University of Pittsburgh at Pittsburgh
A Unified Sensor System for Ubiquitous Assessment of Diet and Physical Activity
Obesity is associated with a large variety of genetic and environmental factors. In order to understand the etiology of this condition and develop effective weight management programs, accurate acquisition of diet and physical activity data in the free-living environment is essential. Currently, self-reporting has been the primary method for data acquisition which cannot accurately reflect the habitual behavior of individuals in real life. As a result, lacking assessment tools that produce unbiased, objective data has significantly hampered the progress of obesity research.
We have proposed a novel application of the multimedia technology to the study of obesity. It is based on electronic chronicle (or e-chronicle) which provides an easily accessible electronic memory of individuals’ daily events. With assistance from video processing algorithms, obesity researchers and clinicians can extract the events related to diet and physical activity, and evaluate these events objectively.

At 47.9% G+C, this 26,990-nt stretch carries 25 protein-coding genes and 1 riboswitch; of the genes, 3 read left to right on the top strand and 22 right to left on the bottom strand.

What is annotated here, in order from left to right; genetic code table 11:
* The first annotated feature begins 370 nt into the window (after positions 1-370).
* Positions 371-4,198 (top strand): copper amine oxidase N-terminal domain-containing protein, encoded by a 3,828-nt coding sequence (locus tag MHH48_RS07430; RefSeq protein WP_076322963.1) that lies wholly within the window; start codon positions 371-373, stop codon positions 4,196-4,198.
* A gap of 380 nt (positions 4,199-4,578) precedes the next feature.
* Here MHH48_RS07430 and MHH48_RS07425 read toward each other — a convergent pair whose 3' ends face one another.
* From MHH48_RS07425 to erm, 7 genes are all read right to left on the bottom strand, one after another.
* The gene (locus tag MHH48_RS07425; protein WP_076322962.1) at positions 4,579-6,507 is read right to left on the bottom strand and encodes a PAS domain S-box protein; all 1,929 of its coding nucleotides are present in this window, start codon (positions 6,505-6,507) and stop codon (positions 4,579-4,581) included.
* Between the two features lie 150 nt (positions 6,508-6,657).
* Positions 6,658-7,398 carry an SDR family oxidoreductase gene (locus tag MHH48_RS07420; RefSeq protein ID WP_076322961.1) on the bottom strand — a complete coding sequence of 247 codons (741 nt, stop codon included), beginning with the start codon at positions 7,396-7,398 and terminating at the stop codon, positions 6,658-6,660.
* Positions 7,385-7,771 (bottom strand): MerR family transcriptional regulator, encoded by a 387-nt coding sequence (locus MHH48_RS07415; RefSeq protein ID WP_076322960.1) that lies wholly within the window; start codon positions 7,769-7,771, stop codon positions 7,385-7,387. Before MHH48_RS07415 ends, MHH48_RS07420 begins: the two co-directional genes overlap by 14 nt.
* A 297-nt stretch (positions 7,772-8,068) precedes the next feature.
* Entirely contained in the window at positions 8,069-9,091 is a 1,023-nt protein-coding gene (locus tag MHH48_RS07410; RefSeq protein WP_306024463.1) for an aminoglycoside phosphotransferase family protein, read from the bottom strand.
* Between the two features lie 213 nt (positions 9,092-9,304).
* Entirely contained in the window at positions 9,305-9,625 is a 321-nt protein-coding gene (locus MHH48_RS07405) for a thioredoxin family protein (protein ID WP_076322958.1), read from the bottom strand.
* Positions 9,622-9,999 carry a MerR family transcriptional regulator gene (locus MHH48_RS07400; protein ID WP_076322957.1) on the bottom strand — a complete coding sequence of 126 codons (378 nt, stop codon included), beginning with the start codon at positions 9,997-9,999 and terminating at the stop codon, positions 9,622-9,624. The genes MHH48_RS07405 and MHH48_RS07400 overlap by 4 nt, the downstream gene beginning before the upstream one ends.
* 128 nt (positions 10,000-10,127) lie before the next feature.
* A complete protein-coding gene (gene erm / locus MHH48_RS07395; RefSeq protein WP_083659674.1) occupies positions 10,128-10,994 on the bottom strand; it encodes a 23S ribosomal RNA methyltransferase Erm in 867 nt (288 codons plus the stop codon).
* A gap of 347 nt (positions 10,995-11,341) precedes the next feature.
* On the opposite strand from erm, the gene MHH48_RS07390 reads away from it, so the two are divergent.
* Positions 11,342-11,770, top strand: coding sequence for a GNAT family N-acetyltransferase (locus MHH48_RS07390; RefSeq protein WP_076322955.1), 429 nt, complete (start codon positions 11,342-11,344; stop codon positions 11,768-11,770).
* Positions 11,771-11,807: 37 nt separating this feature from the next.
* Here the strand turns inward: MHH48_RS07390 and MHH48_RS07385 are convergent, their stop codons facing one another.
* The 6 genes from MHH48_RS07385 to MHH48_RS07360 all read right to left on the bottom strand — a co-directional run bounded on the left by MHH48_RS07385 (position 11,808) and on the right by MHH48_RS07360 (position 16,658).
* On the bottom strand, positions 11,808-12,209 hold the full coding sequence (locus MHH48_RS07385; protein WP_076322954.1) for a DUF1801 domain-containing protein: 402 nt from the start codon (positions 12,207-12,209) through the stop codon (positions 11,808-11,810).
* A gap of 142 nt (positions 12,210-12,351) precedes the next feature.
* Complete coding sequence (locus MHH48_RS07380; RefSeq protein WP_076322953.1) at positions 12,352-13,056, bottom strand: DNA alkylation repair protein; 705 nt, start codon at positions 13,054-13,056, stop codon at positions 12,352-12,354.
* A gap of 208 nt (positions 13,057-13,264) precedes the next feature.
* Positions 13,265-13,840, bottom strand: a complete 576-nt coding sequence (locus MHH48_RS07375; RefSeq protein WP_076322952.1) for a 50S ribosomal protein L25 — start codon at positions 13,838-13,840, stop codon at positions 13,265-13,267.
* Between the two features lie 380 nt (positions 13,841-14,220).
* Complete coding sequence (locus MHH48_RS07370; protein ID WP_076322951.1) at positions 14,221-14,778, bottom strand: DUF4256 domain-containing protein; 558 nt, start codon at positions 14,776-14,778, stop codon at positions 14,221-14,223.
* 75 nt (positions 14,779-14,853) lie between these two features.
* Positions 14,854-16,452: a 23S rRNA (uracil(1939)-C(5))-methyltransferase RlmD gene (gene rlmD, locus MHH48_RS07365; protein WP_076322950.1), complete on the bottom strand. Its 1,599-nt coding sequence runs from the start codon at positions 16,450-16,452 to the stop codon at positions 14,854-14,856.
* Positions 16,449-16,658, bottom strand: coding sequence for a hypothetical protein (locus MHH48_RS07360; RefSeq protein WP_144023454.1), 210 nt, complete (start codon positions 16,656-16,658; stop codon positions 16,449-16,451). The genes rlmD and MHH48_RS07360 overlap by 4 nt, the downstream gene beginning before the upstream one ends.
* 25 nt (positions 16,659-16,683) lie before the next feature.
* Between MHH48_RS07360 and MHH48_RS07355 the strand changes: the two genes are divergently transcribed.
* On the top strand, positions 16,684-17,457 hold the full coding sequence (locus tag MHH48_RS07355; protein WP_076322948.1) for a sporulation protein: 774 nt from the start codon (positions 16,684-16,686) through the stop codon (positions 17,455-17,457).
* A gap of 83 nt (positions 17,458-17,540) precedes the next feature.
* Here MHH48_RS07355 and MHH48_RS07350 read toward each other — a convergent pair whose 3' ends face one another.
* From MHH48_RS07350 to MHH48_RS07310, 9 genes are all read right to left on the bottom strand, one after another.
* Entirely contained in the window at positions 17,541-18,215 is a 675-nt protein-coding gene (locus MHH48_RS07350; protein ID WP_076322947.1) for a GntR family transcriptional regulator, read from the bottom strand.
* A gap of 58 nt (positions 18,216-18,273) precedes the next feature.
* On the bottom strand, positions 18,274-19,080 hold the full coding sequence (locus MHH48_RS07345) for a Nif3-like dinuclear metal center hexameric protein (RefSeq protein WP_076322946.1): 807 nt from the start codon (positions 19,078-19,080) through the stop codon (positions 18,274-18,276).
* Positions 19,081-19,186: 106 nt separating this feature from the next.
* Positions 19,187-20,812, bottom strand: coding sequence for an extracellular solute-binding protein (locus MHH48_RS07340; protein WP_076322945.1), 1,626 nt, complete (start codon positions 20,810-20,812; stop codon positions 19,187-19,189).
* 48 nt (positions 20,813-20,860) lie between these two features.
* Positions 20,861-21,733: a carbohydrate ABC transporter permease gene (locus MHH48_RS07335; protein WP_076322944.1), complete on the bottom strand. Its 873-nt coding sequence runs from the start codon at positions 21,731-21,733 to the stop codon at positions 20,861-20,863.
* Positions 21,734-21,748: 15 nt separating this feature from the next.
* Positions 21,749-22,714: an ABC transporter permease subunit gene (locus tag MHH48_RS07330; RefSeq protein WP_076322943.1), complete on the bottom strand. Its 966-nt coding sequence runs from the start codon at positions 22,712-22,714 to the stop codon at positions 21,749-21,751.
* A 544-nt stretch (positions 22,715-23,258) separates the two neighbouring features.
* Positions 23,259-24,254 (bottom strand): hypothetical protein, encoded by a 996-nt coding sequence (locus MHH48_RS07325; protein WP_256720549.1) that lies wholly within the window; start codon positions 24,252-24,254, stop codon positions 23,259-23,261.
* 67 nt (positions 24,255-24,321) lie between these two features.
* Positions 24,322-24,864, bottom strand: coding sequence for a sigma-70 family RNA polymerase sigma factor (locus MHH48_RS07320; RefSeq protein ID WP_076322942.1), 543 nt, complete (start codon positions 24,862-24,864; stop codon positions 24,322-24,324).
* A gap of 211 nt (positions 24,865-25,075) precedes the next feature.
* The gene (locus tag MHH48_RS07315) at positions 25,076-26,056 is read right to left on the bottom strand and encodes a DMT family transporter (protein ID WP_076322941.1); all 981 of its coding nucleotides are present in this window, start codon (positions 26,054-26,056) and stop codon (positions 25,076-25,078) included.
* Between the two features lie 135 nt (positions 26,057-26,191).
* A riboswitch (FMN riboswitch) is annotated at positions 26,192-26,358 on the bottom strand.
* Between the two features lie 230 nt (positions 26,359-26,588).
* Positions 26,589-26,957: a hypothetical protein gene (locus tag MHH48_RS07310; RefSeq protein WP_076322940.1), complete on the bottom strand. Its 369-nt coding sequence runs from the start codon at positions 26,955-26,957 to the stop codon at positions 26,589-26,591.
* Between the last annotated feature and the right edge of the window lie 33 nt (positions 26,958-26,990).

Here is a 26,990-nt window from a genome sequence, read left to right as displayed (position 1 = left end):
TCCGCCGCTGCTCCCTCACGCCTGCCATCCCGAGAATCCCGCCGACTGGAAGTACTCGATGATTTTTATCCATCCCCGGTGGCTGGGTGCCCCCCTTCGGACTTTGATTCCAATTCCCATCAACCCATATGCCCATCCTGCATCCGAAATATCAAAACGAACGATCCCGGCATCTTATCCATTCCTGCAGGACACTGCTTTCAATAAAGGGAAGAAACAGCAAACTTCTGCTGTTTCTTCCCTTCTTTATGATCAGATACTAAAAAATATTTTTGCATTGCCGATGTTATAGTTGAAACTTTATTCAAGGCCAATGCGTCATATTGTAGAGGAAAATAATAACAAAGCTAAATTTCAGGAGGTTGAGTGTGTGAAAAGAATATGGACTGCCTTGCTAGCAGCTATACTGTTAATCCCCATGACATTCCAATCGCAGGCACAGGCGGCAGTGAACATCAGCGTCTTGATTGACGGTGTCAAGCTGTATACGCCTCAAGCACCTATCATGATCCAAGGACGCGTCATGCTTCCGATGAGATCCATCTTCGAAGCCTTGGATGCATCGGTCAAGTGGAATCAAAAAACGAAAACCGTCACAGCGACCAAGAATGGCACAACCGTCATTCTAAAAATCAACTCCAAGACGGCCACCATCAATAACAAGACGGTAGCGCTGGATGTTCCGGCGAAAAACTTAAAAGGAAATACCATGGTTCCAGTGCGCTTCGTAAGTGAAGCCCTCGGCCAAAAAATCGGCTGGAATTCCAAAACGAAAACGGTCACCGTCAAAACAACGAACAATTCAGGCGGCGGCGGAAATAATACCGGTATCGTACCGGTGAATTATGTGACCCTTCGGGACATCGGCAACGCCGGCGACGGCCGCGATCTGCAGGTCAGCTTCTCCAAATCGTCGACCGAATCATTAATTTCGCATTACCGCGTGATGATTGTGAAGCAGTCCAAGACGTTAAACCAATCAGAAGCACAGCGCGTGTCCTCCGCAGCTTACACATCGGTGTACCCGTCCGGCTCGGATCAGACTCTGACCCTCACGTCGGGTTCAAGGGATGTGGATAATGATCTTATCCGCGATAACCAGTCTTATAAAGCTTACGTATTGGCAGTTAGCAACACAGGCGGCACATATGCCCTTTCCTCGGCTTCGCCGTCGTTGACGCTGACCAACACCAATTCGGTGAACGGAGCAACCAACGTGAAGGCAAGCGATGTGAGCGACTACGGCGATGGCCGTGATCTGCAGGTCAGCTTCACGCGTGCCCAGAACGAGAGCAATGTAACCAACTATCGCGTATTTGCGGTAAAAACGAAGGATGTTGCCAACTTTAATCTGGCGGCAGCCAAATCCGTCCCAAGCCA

Currently, we have designed and constructed a small wearable computer called an eButton to implement the e-chronicle system. Our device, which contains a miniature camera, a GPS sensor, a 3-axis accelerometer, a 3-axis gyroscope, a light intensity sensor, and several other sensors, is worn below the neck as a regular sized chest pin. It is designed to be almost completely passive to the research participant, and thus will not intrude on or alter the participant’s daily activities.
eButton collects visual data in front of the participant, together with other sensor data, and stores them on a memory card in the device. In the study of diet, for example, the data stored on the card are transferred regularly to the dietitian’s computer where extensive multimedia processing will be performed by software to minimize dietitian’s workload and maximize data processing accuracy.
Possible eating episodes in the video are semi-automatically segmented allowing a visual selection by the dietitian. For each selected episode, food and its portion size are determined computationally assisted by the dietitian. Once the food and portion size are determined, the system uses a food database, such as the United States Department of Agriculture Food and Nutrient Database for Dietary Studies, to determine calories and nutrients.
The eButton can be used to evaluate not only diet, but also physical activity, sedentary events, and built environment. This wearable computer and its data processing system have provided a powerful new platform to study lifestyle, human behavior, and exposure biology.